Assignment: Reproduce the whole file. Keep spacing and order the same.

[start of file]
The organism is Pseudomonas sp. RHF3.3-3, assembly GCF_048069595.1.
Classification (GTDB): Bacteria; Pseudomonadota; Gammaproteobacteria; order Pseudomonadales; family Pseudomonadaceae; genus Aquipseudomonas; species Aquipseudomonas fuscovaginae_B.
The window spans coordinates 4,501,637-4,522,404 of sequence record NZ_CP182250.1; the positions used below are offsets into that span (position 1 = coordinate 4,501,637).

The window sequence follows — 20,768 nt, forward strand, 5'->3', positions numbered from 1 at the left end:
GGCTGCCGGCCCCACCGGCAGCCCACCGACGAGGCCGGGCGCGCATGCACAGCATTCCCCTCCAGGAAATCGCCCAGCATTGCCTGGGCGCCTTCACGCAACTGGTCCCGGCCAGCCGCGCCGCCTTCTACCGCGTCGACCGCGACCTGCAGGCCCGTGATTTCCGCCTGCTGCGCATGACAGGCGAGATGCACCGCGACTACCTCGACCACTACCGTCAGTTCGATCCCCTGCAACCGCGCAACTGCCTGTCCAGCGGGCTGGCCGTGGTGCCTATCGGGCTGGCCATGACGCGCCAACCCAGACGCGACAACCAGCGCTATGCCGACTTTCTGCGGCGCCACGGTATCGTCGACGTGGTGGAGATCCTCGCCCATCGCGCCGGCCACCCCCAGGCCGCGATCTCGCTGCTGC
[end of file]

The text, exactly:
The organism is Pseudomonas sp. RHF3.3-3, assembly GCF_048069595.1.
Classification (GTDB): Bacteria; Pseudomonadota; Gammaproteobacteria; order Pseudomonadales; family Pseudomonadaceae; genus Aquipseudomonas; species Aquipseudomonas fuscovaginae_B.
The window spans coordinates 4,501,637-4,522,404 of sequence record NZ_CP182250.1; the positions used below are offsets into that span (position 1 = coordinate 4,501,637).

The window sequence follows — 20,768 nt, forward strand, 5'->3', positions numbered from 1 at the left end:
GGCTGCCGGCCCCACCGGCAGCCCACCGACGAGGCCGGGCGCGCATGCACAGCATTCCCCTCCAGGAAATCGCCCAGCATTGCCTGGGCGCCTTCACGCAACTGGTCCCGGCCAGCCGCGCCGCCTTCTACCGCGTCGACCGCGACCTGCAGGCCCGTGATTTCCGCCTGCTGCGCATGACAGGCGAGATGCACCGCGACTACCTCGACCACTACCGTCAGTTCGATCCCCTGCAACCGCGCAACTGCCTGTCCAGCGGGCTGGCCGTGGTGCCTATCGGGCTGGCCATGACGCGCCAACCCAGACGCGACAACCAGCGCTATGCCGACTTTCTGCGGCGCCACGGTATCGTCGACGTGGTGGAGATCCTCGCCCATCGCGCCGGCCACCCCCAGGCCGCGATCTCGCTGCTGC